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GIRLS AND BOYS
Posted by Christos on Sunday, August 28, 2005

Older people in the village tell me that fifty years ago the boys and the girls used to dance separately. The girls used to dance together at home, privately, in the yard or garden, while the boys would dance more publicly, in the Square or Taverna. Girls did not usually dance in public, except at panegyria, when they would go to the Square with their families.

It was therefore only at Panegyria that you would see boys and girls dancing together, and even then, there were strict rules about it. Generally, the dancing would be done in family groups, so that girls would be dancing with boys who were in the same family. Sometimes family friends and guests might be invited to join the family group.

Nowadays, of course, the rules are more relaxed, and one often sees mixed groups of young friends dancing together, as in the photograph. Many of the young people in the photograph are villagers who live and work in other places, but who have come back to the village for the summer holidays, sometimes bringing other ways of dancing with them. In Lesvos it is unusual to see so many people dancing Syrtos in one group; it is more often danced by couples and family groups.

In Lesvos, most of the dances done are face-to-face dances - Zeibekika and Karsilamades - where there is no physical contact between the dancers. Zeibekiko used to be regarded as a men's dance, and women would not normally dance it in public - though apparently they often did it in the privacy of their homes! It was acceptable for women to dance Karsilamas in public at panegyria. Syrtos was a dance for both men and women, dancing with family members, and Kalamatianos was danced mainly by women. Nowadays women feel free to dance most dances - even the Tsifteteli, once regarded as a dance only for Turkish harem girls!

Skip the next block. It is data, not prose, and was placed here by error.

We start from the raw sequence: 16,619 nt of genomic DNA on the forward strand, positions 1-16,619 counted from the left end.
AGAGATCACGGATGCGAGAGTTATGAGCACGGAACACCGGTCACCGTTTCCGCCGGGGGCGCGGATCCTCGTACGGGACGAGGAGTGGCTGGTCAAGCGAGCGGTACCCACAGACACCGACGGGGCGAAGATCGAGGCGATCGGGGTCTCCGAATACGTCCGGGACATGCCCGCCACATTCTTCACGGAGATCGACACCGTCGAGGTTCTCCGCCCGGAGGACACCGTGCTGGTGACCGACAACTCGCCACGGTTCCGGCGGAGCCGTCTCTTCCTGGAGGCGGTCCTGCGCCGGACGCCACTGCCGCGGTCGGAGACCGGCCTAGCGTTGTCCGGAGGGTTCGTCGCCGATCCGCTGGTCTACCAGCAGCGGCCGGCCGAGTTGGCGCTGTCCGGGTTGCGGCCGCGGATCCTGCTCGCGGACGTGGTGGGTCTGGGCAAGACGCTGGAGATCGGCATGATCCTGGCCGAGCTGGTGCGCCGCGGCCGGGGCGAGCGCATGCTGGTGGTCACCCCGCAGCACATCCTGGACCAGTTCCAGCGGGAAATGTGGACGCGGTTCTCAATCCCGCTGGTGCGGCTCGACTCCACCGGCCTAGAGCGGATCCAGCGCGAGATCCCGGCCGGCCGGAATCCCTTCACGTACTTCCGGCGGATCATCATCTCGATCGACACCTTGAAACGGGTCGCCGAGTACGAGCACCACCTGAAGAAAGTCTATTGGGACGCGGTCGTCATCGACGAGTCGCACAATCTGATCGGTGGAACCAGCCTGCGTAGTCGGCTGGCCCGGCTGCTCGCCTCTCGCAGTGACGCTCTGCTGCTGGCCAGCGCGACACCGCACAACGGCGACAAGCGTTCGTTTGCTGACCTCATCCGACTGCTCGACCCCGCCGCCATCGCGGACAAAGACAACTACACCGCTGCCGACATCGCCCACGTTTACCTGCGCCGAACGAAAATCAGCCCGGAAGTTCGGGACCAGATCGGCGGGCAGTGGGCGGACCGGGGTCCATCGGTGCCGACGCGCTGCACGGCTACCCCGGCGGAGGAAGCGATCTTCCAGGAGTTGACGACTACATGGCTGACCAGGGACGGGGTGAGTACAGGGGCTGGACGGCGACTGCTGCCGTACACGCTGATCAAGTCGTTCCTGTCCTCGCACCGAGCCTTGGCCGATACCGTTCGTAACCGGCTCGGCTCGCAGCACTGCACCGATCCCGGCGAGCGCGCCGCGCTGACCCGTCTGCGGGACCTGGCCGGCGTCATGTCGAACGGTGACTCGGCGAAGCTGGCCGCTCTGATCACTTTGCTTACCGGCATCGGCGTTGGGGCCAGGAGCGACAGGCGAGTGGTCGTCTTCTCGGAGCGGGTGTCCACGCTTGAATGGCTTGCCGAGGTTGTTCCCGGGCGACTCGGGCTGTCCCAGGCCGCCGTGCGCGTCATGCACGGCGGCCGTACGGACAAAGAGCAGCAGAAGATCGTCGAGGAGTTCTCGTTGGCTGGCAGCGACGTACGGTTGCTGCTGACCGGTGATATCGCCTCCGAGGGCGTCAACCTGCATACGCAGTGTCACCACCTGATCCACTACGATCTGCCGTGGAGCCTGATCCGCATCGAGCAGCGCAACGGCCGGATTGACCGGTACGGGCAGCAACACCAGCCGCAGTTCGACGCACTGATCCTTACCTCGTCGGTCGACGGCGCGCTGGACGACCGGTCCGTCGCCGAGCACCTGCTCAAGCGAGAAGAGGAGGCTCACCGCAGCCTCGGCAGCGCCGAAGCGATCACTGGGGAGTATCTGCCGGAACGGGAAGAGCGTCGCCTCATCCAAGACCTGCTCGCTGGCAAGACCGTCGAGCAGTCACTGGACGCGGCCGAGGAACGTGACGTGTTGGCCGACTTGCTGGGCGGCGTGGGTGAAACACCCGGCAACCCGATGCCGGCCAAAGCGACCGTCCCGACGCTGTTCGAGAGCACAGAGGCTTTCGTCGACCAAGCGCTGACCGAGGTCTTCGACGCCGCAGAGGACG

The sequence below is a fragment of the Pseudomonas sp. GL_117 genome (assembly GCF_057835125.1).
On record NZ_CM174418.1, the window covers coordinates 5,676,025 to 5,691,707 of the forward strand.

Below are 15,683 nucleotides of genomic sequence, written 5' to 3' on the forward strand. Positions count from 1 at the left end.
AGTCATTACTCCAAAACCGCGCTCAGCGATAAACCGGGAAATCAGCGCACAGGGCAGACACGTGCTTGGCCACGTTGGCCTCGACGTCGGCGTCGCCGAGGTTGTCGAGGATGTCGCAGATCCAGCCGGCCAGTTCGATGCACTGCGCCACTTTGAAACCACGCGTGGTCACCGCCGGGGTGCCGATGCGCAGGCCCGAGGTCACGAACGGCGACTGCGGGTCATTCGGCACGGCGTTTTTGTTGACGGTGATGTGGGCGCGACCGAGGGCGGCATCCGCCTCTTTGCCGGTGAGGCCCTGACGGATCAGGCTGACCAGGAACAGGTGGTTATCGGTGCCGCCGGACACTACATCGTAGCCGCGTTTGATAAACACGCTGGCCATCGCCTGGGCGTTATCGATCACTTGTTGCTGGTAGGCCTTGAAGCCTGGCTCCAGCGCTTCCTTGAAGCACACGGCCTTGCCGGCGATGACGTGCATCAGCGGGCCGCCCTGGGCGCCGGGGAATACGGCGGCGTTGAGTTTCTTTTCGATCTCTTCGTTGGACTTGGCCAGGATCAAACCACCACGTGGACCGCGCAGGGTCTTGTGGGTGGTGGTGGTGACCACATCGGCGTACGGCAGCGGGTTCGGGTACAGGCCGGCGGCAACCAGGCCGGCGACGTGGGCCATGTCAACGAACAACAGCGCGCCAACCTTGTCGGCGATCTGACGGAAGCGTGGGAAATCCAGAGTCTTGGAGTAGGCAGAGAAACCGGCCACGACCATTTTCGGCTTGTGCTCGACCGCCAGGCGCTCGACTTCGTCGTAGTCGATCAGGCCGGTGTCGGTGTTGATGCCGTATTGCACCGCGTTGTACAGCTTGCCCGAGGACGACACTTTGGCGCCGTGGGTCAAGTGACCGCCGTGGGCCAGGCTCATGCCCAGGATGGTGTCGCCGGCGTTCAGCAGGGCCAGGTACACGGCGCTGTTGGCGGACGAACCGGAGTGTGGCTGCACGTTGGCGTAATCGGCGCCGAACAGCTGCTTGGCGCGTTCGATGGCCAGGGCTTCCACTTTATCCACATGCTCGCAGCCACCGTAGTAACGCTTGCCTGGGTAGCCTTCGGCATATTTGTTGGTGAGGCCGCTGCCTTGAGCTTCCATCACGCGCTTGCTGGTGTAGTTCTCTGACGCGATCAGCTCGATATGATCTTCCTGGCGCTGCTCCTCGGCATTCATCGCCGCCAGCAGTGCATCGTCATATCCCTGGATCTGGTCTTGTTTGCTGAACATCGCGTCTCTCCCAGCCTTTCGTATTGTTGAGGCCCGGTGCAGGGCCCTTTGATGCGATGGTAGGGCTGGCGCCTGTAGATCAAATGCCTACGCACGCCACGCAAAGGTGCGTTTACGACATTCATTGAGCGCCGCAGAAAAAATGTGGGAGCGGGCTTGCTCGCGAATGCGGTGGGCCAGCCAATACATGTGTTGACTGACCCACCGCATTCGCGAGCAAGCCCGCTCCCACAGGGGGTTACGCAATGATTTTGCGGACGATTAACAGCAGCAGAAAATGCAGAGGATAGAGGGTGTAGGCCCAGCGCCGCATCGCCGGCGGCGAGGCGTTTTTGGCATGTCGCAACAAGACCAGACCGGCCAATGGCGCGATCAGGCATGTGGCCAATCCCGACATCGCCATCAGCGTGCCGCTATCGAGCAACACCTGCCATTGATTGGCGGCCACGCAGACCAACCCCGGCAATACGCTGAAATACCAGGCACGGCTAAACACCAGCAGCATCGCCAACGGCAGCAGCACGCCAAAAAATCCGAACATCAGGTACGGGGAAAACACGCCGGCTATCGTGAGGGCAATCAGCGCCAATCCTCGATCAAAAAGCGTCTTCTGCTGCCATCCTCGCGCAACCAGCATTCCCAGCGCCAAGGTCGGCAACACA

The old traditions and constraints continue to have an influence, however, especially in the matter of who dances with whom. People still prefer to dance with family and friends, and a married woman is still shy about dancing with a man who is not her husband. Most dancing today (especially Syrtos and Kalamatianos) is done by women dancing with women. Men will dance a Syrtos with their wife or fiancee or with a male friend. The Zeibekiko is still predominantly a dance for men, either danced in the old way by two men face-to-face, or as a solo dance, where one man dances alone, supported by clapping from his friends crouching around him.

The social undertones of a dance are largely ignored when it is performed by a school or club dance group. The teacher or choreographer usually decides who will dance with whom, irrespective of relationship. In face-to-face dances the pairs are arranged in two lines, with girls facing boys, dancing synchronised steps and figures. It can be argued that this improves the overall effect for spectators, but much of the attractiveness of the face-to-face dances comes from the interplay between the two dancers in the pair. In performances where the pairs of dancers are in lines, the attention of the dancers is focussed (often far too obviously) on keeping in step with the other pairs in the line.

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